A few days ago, the preview of Managed Service Identity for Azure was released, opening up some interesting possibilies to access other Azure resources from your application in a secure manner.

App Service is one of the services adding support for managed service identity, including a nice library to make it easier to use.

You can find some documentation for the Microsoft.Azure.Services.AppAuthentication library on the sample here.

I spent some time today looking at it, and would like to share some thoughts about it.

The public surface of the library is fairly simple, and it is easy to use for the purpose it was built. When used on App Service, it is very straightforward to use: It will automatically pick up the MSI_ENDPOINT and MSI_SECRET environment variables and get the token for the resource you specify.

While testing, noticed that the MSI_ENDPOINT variable pointed to[port]/MSI/token/, where the [port] seems to be dynamically assigned for each app.

One interesting question that came up was how to support developing and debugging the application on your local dev workstation when using this library, and it is supported. The basis of this is that the library can be configured to use a mechanism other than MSI to generate the token.

You can modify the default behavior either by explicitly passing a connection string to the AzureServiceTokenProvider constructor, or by storing it in the AzureServicesAuthConnectionString environment variable.

There are several methods supported of authentication supported:

Service Principal Id + Secret:

To use this method, set the connection string to something like:

RunAs=App; TenantId=<tenant>; AppId=<principalId>; AppKey=<secret>

While this is probably the easier method to implement, it’s not very secure, as it will require you to have your service principal credentials in plain text somewhere. So it should not be the preferred method for development.

Service Principal Id + X509 Certificate:

To use this method, set the connection string to something like:

RunAs=App; TenantId=<tenant>; AppId=<principalId>; CertificateStoreLocation=[CurrentUser | LocalMachine]; [CertificateThumbprint=<thumbprint> | CertificateSubjectName=<cn>]

This adds a little bit of complexity to the process. You now need to:

  • Install the authentication certificate on the certificate store
  • Redeploy when the certificate expires

It is somewhat more secure than using application keys as you don’t need to have credentials in plain text. To mitigate the risk of losing control of the certificate, you could use a different Service Principal per team member, but it adds quite a bit of work to the process.

Your Azure CLI credentials:

This is an interesting alternative, based on using whatever credentials you’re using on the Azure CLI to access your Azure subscription. To use this method, set the connection string to:

RunAs=Developer; DeveloperTool=AzureCLI

Internally, this will call az account get-token to acquire the token for the specified resource, using the credentials (access token) stored by the Azure CLI for your subscription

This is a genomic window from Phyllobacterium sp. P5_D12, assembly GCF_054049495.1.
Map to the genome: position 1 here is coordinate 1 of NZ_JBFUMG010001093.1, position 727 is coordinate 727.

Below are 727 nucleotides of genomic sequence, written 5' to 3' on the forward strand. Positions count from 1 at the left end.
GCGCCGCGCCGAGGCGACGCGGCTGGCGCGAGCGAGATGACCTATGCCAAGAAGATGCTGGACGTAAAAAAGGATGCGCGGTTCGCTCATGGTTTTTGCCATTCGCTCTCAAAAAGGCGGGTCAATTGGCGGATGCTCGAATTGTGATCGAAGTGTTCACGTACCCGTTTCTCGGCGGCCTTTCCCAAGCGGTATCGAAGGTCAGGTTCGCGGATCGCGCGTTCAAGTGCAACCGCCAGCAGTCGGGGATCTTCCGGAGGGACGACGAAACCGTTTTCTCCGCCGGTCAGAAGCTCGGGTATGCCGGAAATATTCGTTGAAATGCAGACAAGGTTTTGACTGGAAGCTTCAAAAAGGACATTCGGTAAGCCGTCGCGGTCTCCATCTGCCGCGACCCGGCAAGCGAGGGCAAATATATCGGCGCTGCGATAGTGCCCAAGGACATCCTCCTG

This has the advantage of not having to store more credentials and no plain text, but it’s only as secure as your Azure CLI token.

When I first looked into this, I thought one disadvantage would be that you’d end up accessing the resources under your own account, but then I remembered that the Azure CLI does allow you to sign on using a service principal, so this is not really an issue.

There is, however, one disadvantages I can see:

The Azure CLI allows you to have multiple tokens to different accounts stored. So which one is used by this library will depend on what your active subscription is (i.e. whatever you configured with az account set). That can easily cause your application to break if you change the active account and forget to set it back to the correct one later on.

This part makes me a bit nervous, since it makes it somewhat unpredictable.

Your Azure AD Account

This is another interesting alternative that will work in cases where you are logged into your workstation using a domain account on a domain that is synchronized with Azure Active Directory. You can enable this with the following connection string:


The obvious advantage is that it doesn’t need additional credentials at all, since the library will simply take advantage of your domain credentials to obtain the token to the requested resource.

The big downside is that the applicating will be accessing resources using your own identity, rather than a service principal representing the application.

Final Thoughts

Remember that this is based on an initial preview of the library, and things could change. Maybe some of these methods will disappear or more will be added.

Overall, I was pleasantly surprised by the ease of use of the library. Having considered alternatives allowing you to keep your code simple while still supporting developing and running your application on your local workstation is a very welcome addition.

That said, every method has some advantages and disadvantages to be aware of; just make sure to choose what works for you and meets your security requirements.

I need to think a bit more to decide what I’d consider the best option. The simplest is using your Azure AD account, which will likely work well for isolated developer environments (such as your own MSDN subscription), but it might not be a good choice for other environments.

Tomas Restrepo

Software developer located in Colombia. Sr. PFE at Microsoft.